From eggs to smolt: Release of king salmon raised at Anchorage hatchery marks next phase of life cycle

More than half a million king salmon smolt have been released as anglers catch the tides and hook mature returning chinooks, who got their start in life a few years ago at the Ship Creek hatchery.

Early on a recent Wednesday morning, anglers in Anchorage lined Ship Creek and cast lines to catch returning chinook salmon.

Just minutes after 6 a.m., shouts of “fish on!” fluttered across the shore.

“Uncle! Uncle!” Marvin Richards yelled to Harold Richards. The top of his rod was bouncing as it rested in a holder.

Harold Richards grabbed the rod, moved it sharply up and to his right and hooked a salmon. His nephew grabbed a net and ran to the shore to help guide the chinook in.

With a grin that spanned the width of his face, Richards placed the fish in the grass and set the line again next to his nephew.

Similar scenes unfolded throughout the morning thanks in part to an ongoing effort from staff at the William Jack Hernandez Sport Fish Hatchery, where each year they raise the next salmon that will mature in the wild and return to Ship Creek in three to five years.

There, Alaska Department of Fish and Game fish culturists have raised the newest group of king salmon, which started as eggs last July and grew into smolt this spring. It’s part of an endeavor that’s been happening at the Anchorage hatchery for years.

It all begins with the yearly eggtake from chinooks returning to Ship Creek, a uniquely urban waterway that partially flows along the edge of downtown Anchorage. After the eggs are fertilized, they’re loaded into incubators surrounded by warm lights that mimic the color of the tens of thousands of orange eggs.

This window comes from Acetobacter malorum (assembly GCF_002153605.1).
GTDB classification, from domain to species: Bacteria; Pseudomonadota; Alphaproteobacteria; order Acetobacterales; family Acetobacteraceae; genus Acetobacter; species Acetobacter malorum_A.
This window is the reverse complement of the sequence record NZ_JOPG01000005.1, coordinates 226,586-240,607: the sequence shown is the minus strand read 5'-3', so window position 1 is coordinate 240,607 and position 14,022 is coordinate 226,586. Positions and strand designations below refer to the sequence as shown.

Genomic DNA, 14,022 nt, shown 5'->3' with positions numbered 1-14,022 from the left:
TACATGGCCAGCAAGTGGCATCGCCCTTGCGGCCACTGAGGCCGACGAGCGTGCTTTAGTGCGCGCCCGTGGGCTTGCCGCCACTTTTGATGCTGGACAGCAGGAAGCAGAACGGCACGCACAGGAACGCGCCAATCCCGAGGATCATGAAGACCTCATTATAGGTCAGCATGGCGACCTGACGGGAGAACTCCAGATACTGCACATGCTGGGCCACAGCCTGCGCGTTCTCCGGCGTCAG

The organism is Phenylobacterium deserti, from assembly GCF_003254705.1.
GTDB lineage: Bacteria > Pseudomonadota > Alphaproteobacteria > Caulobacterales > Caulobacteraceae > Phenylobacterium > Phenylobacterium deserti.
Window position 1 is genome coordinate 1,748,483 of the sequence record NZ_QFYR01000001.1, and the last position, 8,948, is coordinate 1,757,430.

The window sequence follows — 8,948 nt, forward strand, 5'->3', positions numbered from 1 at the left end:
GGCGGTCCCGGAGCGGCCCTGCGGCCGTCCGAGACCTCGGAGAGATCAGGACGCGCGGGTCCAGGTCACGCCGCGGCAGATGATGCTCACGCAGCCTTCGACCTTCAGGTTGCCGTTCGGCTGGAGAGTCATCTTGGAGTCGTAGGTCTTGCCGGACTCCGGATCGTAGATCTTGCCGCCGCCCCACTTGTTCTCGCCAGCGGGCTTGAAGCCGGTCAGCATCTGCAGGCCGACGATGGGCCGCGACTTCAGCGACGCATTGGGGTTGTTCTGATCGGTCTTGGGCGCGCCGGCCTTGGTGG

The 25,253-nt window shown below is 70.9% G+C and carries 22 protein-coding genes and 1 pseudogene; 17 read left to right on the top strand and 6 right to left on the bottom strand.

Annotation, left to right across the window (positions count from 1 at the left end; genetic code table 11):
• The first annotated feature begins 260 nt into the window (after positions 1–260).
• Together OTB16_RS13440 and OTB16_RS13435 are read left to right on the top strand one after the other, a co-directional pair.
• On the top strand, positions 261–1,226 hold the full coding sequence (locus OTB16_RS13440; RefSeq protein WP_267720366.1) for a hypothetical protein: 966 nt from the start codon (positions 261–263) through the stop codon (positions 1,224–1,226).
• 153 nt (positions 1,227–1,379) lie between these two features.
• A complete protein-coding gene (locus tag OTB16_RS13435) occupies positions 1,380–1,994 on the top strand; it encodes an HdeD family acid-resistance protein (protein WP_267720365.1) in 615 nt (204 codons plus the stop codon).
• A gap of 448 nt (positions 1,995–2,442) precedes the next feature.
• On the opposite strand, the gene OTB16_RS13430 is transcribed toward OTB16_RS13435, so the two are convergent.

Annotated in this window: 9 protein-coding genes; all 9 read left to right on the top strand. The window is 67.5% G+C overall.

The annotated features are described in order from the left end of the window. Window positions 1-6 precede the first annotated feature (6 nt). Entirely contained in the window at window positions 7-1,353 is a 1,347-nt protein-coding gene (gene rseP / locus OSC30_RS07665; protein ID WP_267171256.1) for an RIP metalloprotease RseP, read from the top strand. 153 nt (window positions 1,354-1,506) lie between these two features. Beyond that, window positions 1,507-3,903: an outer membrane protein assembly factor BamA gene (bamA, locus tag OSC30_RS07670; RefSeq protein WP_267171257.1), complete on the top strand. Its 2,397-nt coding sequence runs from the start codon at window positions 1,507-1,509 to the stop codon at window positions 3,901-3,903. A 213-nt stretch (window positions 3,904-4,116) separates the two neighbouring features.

For months, it was up to fish culturists Scott Cunfer and Tim VanGelderen to keep these eggs alive and ensure their growth into fry. Long nights, daily checks and frequent cleanings are just a portion of the list when it comes to this job.

“I’ve just always enjoyed watching animals grow,” said Cunfer, who grew up around farm animals. “It’s just enjoyable to watch these fish get bigger and bigger … and to see it all happen in front of your eyes at such a quick pace.”

By mid-January, the fish weighed about 3 grams and were transferred to the production floor, Cunfer said. From there, fish culturists Cody Block and Greg Carpenter took over. Continued months of monitoring, disease control and cleaning took place as the salmon grew.

“You worry about it all the time,” Carpenter said about the health of the fish during their time at the hatchery.

Earlier this month, the salmon were transferred to outdoor raceways that contained Ship Creek water. The fish imprint on this water, ensuring their eventual return, for about five days before being released.

Staff then released the 580,000 chinook salmon smolt into the creek.

Kids, teenagers and adults watched the release as harlequin ducks swam to the edge of the fish ladder, hoping to catch an afternoon snack.

“We’re putting these fish out there in order to give (people) a good opportunity … to enjoy this culture, heritage of fishing,” Cunfer said.

In the next six weeks, fish culturists will transfer 3.2 million fish out of the hatchery and into Alaska’s water sources, Carpenter said.

Just a few miles downstream from the hatchery, anglers have been gathering along the waterway in downtown Anchorage to catch returning adult salmon who left the hatchery as smolt years ago.

Marvin Richards, who has been fishing most of his life, said it was his uncle Harold who got him into the activity.

They and cousin Mary Walker, all originally from Holy Cross, spent the morning watching the water intently and waiting for their next bite.

“That’s good eatin’,” Owen Brooks said after he helped Robert Rozelle bring in a king a couple hundred feet down the shore.

A 20-pound chinook caught by George Elgarico was that morning’s showstopper.

“It’s rewarding to see people actually catch the returning cohos and kings,” Carpenter said. “It’s just a continuous cycle every year.”

Emily Mesner

Emily Mesner is a multimedia journalist for the Anchorage Daily News. She previously worked for the National Park Service at Denali National Park and Preserve and the Western Arctic National Parklands in Kotzebue, at the Cordova Times and at the Jackson Citizen Patriot in Jackson, Michigan.